India Insight

from The Human Impact:

Prostitution: their bodies, their rights

It is seen as a job no woman would want to do. A job no woman would willingly do.

Yet, spending time in one of Asia’s largest red light districts gives a view of prostitution that jars with what many feminists, gender rights activists and, in fact, society in general believe.

The Sonagachi district – a labyrinth of narrow bustling lanes lined with tea and cigarette stalls, three-storey brothels, and beauty parlours – in the east Indian city of Kolkata raises eyebrows with many who know this place.

It is a place for “fallen women” or “potita” as they say in Bengali, the local language.

Here, heavily made-up women clad in bright saris stand outside dark doorways, leading up narrow staircases into small rooms furnished with just a bed and perhaps a television.

from Breakingviews:

India’s power vacuum needs to be filled

By Jeff Glekin

The author is a Reuters Breakingviews columnist. The opinions expressed are his own.

Perhaps Manmohan Singh and Sonia Gandhi got trapped in the Delhi metro yesterday. If the two leading Indian politicians were indeed victims of the world’s largest electricity blackout ever, they would at least have an excuse for their lack of public response to this clear sign of policy failure. Actually, there was a response, but it was not what might be expected. The power minister was promoted to Home Minister and replaced with a part time substitute.

The promotion was not really a reward for failure; it was part of a planned reshuffle prompted by the move of Pranab Mukherjee from finance minister to the ceremonial role of President. Mukherjee’s tenure in the finance ministry was basically disastrous. He overturned the Supreme Court’s tax ruling in the Vodafone case and tried to retrospectively tax foreign investors. And he appears to have pursued these policies without consulting Singh, the prime minister.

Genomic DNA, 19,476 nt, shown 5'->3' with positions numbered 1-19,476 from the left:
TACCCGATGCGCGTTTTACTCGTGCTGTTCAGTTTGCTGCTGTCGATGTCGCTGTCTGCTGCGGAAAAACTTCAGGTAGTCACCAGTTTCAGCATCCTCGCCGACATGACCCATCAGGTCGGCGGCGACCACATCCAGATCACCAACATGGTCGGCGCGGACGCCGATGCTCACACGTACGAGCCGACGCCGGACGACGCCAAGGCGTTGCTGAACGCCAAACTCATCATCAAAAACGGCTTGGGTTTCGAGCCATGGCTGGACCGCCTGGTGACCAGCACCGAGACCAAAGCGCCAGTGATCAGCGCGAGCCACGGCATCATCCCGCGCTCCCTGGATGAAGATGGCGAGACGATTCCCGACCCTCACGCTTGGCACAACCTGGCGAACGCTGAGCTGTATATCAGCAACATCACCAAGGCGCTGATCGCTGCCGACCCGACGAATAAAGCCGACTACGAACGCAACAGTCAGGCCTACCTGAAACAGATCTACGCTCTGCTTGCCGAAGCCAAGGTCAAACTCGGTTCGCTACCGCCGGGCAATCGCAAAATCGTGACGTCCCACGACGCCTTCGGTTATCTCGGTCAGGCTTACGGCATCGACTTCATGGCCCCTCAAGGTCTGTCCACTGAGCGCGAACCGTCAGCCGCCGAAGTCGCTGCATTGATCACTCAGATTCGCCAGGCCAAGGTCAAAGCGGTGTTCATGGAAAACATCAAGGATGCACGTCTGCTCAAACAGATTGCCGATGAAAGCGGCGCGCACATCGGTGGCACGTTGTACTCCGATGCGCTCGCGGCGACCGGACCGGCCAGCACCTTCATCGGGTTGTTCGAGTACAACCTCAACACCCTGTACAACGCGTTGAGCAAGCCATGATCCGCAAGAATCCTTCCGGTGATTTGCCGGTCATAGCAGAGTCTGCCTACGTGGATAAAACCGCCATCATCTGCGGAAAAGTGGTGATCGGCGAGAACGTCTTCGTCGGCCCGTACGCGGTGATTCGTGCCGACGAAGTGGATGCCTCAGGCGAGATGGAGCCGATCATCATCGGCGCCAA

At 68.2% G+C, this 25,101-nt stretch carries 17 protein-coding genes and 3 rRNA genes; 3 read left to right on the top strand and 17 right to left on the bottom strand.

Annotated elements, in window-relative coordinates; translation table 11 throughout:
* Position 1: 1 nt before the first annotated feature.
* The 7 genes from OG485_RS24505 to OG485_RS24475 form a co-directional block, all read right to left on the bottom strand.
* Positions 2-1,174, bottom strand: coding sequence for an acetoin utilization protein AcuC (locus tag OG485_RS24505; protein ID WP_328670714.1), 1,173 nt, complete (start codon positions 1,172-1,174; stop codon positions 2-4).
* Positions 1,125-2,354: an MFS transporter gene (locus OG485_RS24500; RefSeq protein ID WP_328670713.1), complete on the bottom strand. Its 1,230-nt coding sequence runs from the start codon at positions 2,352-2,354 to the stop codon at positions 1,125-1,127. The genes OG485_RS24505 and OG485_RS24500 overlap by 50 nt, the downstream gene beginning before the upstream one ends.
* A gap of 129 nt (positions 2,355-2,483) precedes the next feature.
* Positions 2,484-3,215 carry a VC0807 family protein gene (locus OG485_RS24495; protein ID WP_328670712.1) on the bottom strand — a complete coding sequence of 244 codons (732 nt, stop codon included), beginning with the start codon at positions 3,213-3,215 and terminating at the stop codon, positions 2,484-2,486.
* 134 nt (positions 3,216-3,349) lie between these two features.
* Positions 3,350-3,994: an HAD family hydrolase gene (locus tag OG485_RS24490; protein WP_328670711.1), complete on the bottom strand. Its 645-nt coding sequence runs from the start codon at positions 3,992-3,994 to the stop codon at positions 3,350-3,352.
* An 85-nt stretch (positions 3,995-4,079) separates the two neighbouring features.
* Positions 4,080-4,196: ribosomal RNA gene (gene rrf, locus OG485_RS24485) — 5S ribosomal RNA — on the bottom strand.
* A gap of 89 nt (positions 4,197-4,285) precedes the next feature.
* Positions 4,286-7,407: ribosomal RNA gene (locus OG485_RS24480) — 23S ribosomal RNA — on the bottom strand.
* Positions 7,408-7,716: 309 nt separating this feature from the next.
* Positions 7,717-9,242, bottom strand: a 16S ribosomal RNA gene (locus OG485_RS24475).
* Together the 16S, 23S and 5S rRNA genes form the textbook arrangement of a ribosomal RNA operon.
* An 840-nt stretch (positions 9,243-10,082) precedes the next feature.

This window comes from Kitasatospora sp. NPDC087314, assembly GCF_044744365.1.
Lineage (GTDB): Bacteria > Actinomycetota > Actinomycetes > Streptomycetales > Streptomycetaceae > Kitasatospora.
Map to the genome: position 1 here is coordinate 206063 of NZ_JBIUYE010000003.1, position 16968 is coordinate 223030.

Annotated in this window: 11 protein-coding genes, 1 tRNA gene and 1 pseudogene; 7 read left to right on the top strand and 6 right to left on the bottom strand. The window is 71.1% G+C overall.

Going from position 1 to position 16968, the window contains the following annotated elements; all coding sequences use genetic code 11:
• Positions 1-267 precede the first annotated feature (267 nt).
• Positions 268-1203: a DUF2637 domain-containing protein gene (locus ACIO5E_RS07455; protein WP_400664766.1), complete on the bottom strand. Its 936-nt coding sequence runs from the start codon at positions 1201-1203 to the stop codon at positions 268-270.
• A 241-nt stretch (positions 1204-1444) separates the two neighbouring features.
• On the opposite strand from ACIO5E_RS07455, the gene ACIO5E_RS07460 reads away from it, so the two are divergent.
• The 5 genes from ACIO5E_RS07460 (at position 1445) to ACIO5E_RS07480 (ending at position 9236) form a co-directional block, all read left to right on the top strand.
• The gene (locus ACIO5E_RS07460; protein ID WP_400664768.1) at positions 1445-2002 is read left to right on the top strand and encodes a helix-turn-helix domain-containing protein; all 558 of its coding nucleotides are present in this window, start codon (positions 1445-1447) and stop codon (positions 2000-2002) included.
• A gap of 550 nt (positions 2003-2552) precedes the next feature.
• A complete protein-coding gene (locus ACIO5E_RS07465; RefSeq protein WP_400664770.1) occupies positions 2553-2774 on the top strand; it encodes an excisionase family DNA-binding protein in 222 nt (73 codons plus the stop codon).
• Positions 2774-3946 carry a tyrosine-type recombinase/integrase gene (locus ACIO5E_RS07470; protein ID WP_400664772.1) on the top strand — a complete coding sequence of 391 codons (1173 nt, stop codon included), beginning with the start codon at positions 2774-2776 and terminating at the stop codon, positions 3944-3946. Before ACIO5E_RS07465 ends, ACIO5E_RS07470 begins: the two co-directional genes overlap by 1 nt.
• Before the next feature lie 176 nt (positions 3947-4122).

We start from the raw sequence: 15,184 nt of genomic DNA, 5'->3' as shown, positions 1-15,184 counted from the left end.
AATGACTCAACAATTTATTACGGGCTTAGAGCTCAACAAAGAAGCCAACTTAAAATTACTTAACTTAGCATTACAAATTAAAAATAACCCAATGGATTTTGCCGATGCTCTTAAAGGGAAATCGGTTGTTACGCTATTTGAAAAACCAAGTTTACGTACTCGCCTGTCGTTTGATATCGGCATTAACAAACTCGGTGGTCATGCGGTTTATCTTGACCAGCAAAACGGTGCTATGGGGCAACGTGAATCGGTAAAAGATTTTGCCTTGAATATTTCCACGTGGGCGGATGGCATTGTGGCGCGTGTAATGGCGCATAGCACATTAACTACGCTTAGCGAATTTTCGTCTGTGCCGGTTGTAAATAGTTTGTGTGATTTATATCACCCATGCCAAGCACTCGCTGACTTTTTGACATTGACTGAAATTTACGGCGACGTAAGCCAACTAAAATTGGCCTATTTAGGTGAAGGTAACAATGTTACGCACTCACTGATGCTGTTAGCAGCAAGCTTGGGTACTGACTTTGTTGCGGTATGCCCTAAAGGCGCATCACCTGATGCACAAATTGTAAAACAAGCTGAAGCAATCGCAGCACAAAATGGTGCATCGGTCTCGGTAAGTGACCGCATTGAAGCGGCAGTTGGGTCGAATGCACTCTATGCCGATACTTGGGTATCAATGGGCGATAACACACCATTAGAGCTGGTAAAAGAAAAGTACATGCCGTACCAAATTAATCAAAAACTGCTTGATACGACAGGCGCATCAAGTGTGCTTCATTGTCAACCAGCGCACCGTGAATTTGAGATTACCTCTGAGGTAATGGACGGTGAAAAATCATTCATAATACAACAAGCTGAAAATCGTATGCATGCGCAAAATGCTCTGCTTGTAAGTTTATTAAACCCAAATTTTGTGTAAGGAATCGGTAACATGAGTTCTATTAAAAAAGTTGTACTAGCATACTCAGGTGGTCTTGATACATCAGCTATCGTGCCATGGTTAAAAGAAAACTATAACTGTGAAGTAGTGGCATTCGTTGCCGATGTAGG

from The Human Impact:

Acid attacks: the faceless women you can’t forget

Since I met her over a week ago, I have been unable to forget.

Every morning as I put on my lipstick and black eyeliner in front of the mirror, I am reminded of her face. Or lack of it.

Sonali Mukherjee, 27, is one of hundreds of women across the world who have lost their faces, and their will to survive, as a result of one of the most heinous crimes against women I have come across: Acid violence.

Nine years ago, three men broke into Sonali's home in the east Indian city of Dhanbad as she slept, and threw concentrated acid over her face.

Defying Hitler and jostling for Goering’s autograph

    The Dutch broke his stick hoping to find a hidden magnet The Japanese suspected his stick was coated with glue Cricket legend Don Bradman gushed — “He scores goals like runs in cricket” Adolf Hitler was so impressed with him that he offered him German citizenship and a post in the army

If an athlete’s greatness is measured by the number of apocryphal stories about him or her, hockey wizard Dhyan Chand is in a league of his own.

Before every Olympic Games, India indulges in nostalgia about its hockey heyday and revisits the folklore around arguably the greatest hockey player ever.

One such story is about the controversy Dhyan Chand and the entire Indian contingent created by refusing to salute Adolf Hitler at the 1936 Berlin Olympic Games.

Air India: should we shut it down?

Imagine yourself as the chief of an airline company. Here’s how things look there at a glance:

- You’re running an accumulated loss of 200 billion rupees (about $3.6 billion)

- You employ some of the best-paid pilots in the world. They have been known to go on strike whenever they want.